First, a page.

Researchers say Mozart has amazing effect on rats," headlined the Chicago Tribune on August 11. "Music's boost to humans also occurs in rodents," read the subhead. I was skeptical. Like other rats, I like Mozart, but I hadn't known before that his music boosted rodents as well as humans.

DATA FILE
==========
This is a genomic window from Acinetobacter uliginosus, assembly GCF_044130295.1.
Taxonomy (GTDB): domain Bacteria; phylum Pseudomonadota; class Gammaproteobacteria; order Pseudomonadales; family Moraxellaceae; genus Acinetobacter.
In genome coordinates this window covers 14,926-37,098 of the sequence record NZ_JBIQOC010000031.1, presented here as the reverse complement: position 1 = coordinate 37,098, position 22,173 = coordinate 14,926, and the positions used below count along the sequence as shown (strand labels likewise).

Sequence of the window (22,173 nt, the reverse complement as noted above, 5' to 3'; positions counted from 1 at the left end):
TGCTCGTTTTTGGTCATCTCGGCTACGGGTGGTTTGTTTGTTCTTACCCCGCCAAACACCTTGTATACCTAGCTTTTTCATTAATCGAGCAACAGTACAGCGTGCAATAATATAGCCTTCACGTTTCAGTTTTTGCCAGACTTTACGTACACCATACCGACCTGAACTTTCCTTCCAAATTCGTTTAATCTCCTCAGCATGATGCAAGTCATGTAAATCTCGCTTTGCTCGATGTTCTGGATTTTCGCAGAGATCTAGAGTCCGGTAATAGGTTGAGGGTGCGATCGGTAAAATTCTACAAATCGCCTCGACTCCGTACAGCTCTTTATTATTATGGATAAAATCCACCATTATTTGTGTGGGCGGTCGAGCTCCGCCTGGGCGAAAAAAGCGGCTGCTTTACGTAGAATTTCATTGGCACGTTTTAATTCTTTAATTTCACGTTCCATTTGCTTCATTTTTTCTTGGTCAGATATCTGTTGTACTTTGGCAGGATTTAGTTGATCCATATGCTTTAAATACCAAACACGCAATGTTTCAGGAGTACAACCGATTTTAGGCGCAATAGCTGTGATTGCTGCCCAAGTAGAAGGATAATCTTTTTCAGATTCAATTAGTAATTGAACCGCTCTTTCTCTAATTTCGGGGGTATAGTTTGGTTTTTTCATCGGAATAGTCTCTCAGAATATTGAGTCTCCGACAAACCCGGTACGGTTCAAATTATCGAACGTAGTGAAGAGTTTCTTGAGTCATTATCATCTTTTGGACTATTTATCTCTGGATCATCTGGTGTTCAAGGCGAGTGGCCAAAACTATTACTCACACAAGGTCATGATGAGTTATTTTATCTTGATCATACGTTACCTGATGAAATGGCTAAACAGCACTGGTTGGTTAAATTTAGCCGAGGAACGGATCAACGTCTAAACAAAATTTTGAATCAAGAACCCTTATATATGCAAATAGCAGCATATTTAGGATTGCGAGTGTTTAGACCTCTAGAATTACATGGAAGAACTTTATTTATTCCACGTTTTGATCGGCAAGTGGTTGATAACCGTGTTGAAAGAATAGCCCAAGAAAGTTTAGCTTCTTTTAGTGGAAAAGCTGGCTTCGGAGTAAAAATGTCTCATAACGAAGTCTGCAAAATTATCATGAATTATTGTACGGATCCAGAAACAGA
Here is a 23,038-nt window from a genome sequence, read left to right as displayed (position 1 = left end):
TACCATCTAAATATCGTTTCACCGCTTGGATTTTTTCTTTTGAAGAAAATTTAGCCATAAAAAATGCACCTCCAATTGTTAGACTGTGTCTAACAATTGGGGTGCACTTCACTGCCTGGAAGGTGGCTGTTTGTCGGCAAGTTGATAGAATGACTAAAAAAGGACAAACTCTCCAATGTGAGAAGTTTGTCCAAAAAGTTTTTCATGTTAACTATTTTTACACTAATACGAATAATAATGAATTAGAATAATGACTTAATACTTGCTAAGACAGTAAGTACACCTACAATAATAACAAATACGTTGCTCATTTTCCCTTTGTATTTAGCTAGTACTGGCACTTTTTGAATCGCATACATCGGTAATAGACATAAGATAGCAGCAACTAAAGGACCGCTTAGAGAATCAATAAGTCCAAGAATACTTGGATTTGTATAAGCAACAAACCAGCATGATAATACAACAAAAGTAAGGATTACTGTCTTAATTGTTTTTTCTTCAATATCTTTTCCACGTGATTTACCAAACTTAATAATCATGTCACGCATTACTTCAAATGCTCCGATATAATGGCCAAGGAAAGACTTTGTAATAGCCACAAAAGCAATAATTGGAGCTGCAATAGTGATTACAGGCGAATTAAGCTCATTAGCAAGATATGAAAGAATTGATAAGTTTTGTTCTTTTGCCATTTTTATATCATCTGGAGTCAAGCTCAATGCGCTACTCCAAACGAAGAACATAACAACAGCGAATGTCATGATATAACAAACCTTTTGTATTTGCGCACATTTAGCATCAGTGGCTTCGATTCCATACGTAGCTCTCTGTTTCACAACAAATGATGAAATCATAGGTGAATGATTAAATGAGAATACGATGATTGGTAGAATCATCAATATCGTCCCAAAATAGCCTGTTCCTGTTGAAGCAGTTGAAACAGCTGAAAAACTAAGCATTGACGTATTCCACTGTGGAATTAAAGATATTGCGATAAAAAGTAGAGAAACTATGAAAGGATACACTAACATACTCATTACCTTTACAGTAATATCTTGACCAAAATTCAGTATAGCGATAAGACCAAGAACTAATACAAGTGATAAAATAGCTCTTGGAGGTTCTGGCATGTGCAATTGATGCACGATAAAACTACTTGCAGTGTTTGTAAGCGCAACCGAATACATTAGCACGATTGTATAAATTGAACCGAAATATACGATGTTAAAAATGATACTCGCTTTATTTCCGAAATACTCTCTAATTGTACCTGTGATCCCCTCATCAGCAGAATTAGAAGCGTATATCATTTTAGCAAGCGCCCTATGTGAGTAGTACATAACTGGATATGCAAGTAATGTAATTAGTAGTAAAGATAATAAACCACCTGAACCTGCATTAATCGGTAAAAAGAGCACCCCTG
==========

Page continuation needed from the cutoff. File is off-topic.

The researchers said that "rats raised in a nightly sound bath of a Mozart piano sonata, K. 448, learned to run mazes faster . . . [than] genetically identical animals exposed to the contemporary music of Philip Glass or to white noise." In other words, those rats are maximalists, not minimalists. Frances Rauscher and her team at the University of Wisconsin say that this study "has strong implications for education and enrichment programs" and can help us learn more about how biology connects with experience and intelligence.
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